Radiological characteristics of screen-detected lung cancers: predictive for histological subtype?
© Heuvelmans et al; licensee BioMed Central Ltd. 2014
Published: 9 October 2014
To evaluate CT-morphological features of lung cancers detected in a CT lung cancer screening trial, and to determine the correlation between CT-morphological features and the histopathological diagnosis of screen-detected cancers.
197 solid lung cancers (192 participants) detected in all four screening rounds of the Dutch-Belgian randomized lung cancer screening trial (NELSON) were included. CT-morphological features included nodule shape, margin, location, volume, and volume-doubling time (VDT). Based on histopathology, cancers were divided into four groups: adenocarcinoma (N=114), squamous cell carcinoma (N=37), large cell carcinoma (N=28) and neuro-endocrine cancers (N=18). Data were analyzed using ANOVA, Chi-square and Fischer’s exact test.
Mean participant age was 61.3 years (95%-confidence interval [CI]: 60.5-62.2), and 160/192 (83.3%) were male. In all four histopathologic groups, the majority of cancers had a spherical nodule shape (70.6-95.8%). Margins of malignant nodules were most often lobulated (39.3-45.9%) and spiculated (22.2-35.7%), without statistically significant difference between histopathological groups. Most cancers (63.5%) were located in the upper lobes, adenocarcinomas significantly more often (71,1%) than other types of cancers (p=0.004). Adenocarcinomas had a higher mean VDT than large cell carcinomas (214.8 days, 95%-CI: 186.2-243.4 days vs 96.8 days, 95%-CI: 15.8-177.9 days [p<0.05]). VDTs of other histopathological subgroups did not differ significantly.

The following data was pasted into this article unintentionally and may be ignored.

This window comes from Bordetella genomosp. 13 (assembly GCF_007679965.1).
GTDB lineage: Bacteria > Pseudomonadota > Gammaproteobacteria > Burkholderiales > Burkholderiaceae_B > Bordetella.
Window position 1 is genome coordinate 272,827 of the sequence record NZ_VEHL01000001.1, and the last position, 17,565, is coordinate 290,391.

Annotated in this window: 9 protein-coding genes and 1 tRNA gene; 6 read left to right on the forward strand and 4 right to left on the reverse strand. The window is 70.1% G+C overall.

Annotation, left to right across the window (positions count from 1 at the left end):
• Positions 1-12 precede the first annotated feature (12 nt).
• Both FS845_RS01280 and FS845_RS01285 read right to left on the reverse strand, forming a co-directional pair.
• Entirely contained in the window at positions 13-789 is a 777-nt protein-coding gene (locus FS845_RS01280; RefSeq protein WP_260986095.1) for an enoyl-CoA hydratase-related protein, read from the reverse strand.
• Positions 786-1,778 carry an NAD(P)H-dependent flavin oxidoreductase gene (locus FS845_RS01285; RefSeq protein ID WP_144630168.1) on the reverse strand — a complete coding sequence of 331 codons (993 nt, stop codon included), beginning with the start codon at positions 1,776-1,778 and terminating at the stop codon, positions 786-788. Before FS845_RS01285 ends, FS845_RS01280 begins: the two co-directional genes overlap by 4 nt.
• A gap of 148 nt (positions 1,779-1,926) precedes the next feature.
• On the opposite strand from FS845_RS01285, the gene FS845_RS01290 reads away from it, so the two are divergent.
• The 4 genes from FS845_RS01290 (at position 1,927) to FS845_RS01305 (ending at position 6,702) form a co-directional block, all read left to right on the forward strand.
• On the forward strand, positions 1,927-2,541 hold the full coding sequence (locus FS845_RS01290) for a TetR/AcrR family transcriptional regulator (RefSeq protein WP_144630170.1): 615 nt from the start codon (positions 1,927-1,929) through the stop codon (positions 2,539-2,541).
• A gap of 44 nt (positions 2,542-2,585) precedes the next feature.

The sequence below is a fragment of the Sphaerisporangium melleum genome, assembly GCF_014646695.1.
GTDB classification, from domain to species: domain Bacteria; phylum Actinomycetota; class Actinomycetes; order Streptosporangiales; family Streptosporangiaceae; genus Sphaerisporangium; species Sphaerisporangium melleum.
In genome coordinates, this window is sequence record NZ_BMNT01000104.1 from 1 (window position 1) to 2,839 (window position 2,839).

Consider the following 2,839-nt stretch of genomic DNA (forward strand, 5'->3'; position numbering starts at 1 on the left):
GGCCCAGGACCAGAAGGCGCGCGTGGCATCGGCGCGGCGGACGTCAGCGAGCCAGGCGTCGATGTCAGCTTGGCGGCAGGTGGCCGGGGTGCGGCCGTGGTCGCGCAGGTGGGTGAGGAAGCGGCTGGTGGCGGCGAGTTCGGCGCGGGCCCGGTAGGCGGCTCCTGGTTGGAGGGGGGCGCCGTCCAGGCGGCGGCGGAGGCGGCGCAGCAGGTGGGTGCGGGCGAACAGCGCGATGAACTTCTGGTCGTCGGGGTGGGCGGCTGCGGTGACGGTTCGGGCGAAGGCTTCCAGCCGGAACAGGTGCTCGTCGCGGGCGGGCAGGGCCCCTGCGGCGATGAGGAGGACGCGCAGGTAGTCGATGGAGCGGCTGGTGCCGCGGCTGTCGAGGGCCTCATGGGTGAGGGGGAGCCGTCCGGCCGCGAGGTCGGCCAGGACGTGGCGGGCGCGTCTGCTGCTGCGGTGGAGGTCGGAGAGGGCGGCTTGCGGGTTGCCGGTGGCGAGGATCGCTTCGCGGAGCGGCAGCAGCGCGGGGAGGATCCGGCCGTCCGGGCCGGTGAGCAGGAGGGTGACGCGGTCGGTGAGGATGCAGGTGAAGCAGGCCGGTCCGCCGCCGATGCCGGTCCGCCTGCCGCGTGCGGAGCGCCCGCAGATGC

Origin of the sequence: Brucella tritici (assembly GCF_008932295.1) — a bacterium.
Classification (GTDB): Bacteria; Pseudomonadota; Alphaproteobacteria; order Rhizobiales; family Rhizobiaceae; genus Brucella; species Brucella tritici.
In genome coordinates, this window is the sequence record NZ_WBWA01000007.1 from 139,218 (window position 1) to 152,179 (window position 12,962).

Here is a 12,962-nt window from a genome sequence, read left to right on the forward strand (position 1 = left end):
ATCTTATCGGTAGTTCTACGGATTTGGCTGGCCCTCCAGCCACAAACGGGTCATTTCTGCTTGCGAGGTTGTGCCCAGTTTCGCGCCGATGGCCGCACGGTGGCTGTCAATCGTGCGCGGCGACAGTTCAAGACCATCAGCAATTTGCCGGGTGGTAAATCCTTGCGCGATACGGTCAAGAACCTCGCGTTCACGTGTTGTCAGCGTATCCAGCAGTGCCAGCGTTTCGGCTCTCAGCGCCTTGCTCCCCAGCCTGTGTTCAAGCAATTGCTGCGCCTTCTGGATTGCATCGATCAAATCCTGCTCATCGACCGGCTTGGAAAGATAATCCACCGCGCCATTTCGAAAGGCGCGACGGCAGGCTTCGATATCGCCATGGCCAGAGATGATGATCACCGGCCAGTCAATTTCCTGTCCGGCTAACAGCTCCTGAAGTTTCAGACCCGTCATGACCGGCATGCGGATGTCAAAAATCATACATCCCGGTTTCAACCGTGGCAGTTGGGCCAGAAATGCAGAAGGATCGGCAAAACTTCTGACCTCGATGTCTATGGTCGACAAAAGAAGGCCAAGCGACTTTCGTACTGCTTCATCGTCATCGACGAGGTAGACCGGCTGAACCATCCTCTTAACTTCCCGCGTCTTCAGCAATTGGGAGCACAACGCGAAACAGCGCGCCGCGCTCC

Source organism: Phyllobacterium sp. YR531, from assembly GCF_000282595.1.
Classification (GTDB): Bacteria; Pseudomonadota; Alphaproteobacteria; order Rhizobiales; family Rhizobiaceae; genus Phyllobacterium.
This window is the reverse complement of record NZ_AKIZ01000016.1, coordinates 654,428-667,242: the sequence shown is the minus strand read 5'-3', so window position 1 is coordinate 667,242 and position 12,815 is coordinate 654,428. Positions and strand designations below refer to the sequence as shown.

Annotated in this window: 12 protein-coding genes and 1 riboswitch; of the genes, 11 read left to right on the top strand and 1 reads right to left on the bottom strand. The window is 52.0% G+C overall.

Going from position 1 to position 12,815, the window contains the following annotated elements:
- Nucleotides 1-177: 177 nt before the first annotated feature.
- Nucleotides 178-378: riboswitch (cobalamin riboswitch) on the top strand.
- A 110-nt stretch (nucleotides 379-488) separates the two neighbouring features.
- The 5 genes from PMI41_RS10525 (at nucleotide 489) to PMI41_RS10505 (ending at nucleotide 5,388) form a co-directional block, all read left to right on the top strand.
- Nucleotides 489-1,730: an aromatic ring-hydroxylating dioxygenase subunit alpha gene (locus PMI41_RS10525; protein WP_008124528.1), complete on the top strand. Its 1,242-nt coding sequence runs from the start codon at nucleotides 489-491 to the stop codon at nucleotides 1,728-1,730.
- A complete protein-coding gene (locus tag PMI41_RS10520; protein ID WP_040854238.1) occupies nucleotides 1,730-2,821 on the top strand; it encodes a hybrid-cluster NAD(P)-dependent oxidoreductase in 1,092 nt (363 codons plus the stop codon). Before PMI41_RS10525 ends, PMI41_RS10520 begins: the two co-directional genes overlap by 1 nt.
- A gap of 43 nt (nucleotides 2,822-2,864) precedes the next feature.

Only VDT and location in the upper versus lower lobes are associated with histopathological diagnosis of screen-detected lung cancers. No discrimination can be made between different histopathologic cancer types based on CT-morphological features alone.
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